Published: Sat, June 02, 2018
Research | By Raquel Erickson

Scientists find dunes on Pluto, likely made of methane ice grains

Interestingly, it was found to actually be helpful to the creation of these dunes when planets have lower gravity and atmospheric pressure, as the University of Cologne's Dr. Eric Parteli explained.

"When we first saw the images of New Horizons, we immediately thought they were dunes, which was very surprising because we knew there was not really any atmosphere", says Jani Radebaugh, co-discoverer and geology professor at Brigham Young University in the United States. It is composed of nitrogen, carbon dioxide, water and methane, and it's diverse in landforms, including plains, trenches and mountain ranges. The dwarf planet hangs out at the far reaches of the Solar System and it's an incredibly chilly place to be.

The dunes are something else that Pluto would have in common with comet 67/P, which stunned scientists with its combination of rippled dusty flanks and sharp-edged cliffs.

Scientists came to the conclusion that the slopes of the mountains on Pluto snow consisting of methane and possibly nitrogen, which under certain conditions is transferred by the winds in the valley.

The planet Pluto is pictured in a handout image made up of four images from New Horizons' Long Range Reconnaissance Imager (LORRI) taken in July 2015 combined with color data from the Ralph instrument to create this enhanced color global view.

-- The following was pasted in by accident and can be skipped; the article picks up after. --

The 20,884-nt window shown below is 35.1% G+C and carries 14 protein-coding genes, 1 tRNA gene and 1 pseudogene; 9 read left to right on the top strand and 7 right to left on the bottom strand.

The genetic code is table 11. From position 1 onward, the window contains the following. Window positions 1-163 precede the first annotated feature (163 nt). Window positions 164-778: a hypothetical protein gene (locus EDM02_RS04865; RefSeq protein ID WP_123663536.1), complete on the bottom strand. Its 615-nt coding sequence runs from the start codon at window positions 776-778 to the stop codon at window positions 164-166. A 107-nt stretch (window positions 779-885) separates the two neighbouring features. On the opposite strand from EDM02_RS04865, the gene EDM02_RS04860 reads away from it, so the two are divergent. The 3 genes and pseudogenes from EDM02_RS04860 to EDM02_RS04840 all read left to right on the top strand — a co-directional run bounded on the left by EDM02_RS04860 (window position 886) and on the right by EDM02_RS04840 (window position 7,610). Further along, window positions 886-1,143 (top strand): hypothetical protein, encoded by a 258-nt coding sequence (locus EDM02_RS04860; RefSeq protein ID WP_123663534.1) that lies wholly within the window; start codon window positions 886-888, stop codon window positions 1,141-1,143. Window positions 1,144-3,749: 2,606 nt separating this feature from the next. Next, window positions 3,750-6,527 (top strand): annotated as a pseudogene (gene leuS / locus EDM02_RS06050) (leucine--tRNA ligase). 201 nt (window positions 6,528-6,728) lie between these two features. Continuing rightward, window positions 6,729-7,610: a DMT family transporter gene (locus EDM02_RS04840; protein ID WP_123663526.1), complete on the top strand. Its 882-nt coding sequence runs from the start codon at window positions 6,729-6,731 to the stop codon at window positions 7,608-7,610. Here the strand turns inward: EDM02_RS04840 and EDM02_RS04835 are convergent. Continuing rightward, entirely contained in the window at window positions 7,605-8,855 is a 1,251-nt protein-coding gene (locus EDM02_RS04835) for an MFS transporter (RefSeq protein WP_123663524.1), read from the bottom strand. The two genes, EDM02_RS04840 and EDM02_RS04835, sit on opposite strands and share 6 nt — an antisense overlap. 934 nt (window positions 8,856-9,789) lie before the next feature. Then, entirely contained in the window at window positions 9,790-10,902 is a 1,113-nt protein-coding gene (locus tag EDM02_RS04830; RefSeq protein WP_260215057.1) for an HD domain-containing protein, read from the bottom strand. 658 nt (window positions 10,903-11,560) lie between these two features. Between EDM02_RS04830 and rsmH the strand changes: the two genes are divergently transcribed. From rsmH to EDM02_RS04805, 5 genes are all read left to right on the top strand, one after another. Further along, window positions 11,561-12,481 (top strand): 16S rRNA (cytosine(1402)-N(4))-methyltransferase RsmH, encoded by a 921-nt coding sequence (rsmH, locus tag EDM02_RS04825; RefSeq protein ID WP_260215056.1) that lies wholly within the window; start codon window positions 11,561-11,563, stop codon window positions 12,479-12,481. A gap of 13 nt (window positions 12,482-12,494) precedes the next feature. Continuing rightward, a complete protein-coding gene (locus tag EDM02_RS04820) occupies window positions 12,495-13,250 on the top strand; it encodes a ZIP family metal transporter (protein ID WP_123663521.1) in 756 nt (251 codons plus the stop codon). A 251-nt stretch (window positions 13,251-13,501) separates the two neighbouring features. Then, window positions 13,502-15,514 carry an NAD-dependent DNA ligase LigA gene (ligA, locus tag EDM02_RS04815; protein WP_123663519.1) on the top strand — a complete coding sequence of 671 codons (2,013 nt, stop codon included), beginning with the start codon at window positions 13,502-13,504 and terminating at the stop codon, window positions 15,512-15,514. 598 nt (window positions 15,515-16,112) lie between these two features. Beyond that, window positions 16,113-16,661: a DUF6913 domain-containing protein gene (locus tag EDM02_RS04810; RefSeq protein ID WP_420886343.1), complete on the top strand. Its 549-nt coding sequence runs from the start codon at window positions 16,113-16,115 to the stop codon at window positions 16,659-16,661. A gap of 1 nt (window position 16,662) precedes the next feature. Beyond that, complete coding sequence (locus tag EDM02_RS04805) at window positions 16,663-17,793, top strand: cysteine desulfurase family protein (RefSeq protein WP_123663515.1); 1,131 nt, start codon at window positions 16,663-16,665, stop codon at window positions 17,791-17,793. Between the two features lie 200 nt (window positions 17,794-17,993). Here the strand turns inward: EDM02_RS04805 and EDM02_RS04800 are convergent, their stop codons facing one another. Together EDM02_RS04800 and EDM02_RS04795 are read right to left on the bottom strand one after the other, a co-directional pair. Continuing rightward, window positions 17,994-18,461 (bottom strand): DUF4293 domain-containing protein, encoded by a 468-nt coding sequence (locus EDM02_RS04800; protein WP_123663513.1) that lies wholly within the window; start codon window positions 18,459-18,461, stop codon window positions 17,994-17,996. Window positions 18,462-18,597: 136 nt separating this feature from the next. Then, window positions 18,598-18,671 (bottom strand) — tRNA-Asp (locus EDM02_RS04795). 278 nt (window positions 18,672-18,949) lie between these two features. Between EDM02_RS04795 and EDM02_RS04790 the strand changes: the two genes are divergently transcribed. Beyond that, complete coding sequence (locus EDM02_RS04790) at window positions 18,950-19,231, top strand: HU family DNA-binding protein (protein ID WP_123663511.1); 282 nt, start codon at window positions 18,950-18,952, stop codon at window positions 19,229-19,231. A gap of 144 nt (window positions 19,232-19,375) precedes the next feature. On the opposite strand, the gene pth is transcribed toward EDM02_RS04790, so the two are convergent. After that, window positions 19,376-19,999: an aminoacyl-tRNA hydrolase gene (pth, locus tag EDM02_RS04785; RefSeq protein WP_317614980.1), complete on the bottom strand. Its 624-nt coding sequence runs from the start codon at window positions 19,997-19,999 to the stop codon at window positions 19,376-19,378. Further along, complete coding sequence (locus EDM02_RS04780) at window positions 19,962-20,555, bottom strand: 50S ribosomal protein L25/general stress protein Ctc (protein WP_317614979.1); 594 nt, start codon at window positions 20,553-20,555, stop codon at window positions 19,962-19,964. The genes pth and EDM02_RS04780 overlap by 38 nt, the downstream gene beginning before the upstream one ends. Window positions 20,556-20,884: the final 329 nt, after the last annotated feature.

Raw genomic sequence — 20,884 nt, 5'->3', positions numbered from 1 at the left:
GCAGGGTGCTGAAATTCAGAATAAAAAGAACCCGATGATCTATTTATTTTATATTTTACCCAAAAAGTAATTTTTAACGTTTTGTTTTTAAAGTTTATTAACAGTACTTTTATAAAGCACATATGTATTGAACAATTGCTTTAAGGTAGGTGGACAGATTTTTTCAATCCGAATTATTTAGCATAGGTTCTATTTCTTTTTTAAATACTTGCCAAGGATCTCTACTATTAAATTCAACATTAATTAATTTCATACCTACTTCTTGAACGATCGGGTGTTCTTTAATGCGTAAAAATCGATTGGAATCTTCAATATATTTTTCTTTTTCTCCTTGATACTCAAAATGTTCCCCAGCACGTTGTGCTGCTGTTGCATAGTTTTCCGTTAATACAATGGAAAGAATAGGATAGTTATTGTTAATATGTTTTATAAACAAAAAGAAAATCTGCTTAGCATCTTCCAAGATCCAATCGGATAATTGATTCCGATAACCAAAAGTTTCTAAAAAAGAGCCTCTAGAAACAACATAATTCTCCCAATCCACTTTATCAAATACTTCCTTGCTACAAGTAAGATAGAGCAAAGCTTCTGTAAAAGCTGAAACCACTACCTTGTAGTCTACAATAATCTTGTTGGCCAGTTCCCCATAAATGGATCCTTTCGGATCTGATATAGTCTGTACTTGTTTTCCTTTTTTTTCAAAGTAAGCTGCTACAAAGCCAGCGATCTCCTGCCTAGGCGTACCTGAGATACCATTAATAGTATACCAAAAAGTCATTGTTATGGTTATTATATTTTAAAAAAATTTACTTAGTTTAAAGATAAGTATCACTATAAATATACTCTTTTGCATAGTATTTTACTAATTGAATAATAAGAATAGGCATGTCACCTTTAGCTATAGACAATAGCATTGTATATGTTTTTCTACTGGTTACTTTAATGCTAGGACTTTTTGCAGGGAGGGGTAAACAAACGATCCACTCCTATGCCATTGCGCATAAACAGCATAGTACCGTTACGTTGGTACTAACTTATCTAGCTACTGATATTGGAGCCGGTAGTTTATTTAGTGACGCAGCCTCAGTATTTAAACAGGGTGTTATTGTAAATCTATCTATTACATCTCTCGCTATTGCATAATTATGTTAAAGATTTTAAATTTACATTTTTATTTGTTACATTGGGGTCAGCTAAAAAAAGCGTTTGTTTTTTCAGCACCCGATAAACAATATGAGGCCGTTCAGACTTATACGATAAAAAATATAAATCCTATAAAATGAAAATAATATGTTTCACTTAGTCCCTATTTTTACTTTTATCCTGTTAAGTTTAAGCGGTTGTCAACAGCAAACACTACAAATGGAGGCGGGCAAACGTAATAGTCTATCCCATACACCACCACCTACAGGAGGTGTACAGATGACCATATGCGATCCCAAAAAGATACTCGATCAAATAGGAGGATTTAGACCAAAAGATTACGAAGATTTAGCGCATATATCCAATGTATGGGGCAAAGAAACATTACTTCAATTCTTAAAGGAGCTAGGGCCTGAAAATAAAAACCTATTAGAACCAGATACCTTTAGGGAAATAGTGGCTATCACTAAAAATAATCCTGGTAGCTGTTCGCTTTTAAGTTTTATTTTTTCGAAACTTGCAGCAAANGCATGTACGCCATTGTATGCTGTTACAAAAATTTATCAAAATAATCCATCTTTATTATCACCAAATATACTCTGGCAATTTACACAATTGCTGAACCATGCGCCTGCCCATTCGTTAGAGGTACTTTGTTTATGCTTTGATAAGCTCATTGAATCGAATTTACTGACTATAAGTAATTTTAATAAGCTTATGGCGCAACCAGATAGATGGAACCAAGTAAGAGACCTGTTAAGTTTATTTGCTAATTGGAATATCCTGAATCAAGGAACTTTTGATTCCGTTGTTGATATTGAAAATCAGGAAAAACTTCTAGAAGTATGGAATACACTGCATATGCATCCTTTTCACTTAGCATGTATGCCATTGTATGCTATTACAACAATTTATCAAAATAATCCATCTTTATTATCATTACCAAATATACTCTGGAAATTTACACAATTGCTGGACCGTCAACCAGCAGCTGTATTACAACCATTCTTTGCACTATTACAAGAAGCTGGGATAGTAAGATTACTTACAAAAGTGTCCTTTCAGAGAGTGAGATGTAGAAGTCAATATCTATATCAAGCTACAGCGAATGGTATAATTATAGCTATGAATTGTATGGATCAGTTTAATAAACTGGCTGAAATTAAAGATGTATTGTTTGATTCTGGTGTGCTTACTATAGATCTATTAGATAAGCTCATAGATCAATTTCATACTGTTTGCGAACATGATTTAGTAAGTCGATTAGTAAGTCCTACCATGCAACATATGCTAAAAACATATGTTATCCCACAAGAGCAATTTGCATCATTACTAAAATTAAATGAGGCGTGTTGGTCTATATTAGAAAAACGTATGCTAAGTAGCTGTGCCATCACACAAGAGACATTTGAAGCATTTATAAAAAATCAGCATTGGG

Astonishing methane dunes are present on the Pluto's surface, and we were unaware about it.

Following spatial analysis of the dunes and nearby wind streaks on the planet's surface, scientists believed that sublimation (which converts solid nitrogen directly into a gas) resulted in sand-sized grains of methane being released into the environment.

Pluto, smaller than Earth's moon with a diameter of about 1,400 miles (2,380 km), orbits roughly 3.6 billion miles (5.8 billion km) away from the sun, nearly 40 times farther than Earth's orbit, with a surface marked by plains, mountains, craters and valleys. Telfer guesses they are at least tens of metres tall. We are used to seeing dunes on different bodies - Earth, Mars, Titan (Saturn's largest moon), and now Pluto.

One of the most interesting aspects of the research is the implications it has for the study of other planetary surfaces.

These are then transported by Pluto's moderate winds (which can reach between 30 and 40 kilometers per hour). It would just kind of feel a lot like you're on another sand dune on the Earth'.

Scientists strongly believe that the undisturbed dunes were likely formed within the last five lakh years.

On Pluto, solar radiation also causes temperature gradients in the granular ice layer, which contributes to the ability of dunes to form.

"We knew that every solar system body with an atmosphere and a solid rocky surface has dunes on it, but we didn't know what we'd find on Pluto", said Matt Telfer, lead author of a new study that reveals the origins of Pluto's mysterious dunes, in a press release.

To be able to form, dunes need an atmosphere dense enough to make wind transport possible, a supply of dry particles, and a mechanism that lifts particles off the ground. It turns out that even though there is so little atmosphere, and the surface temperature is around -230?C, we still get dunes forming.

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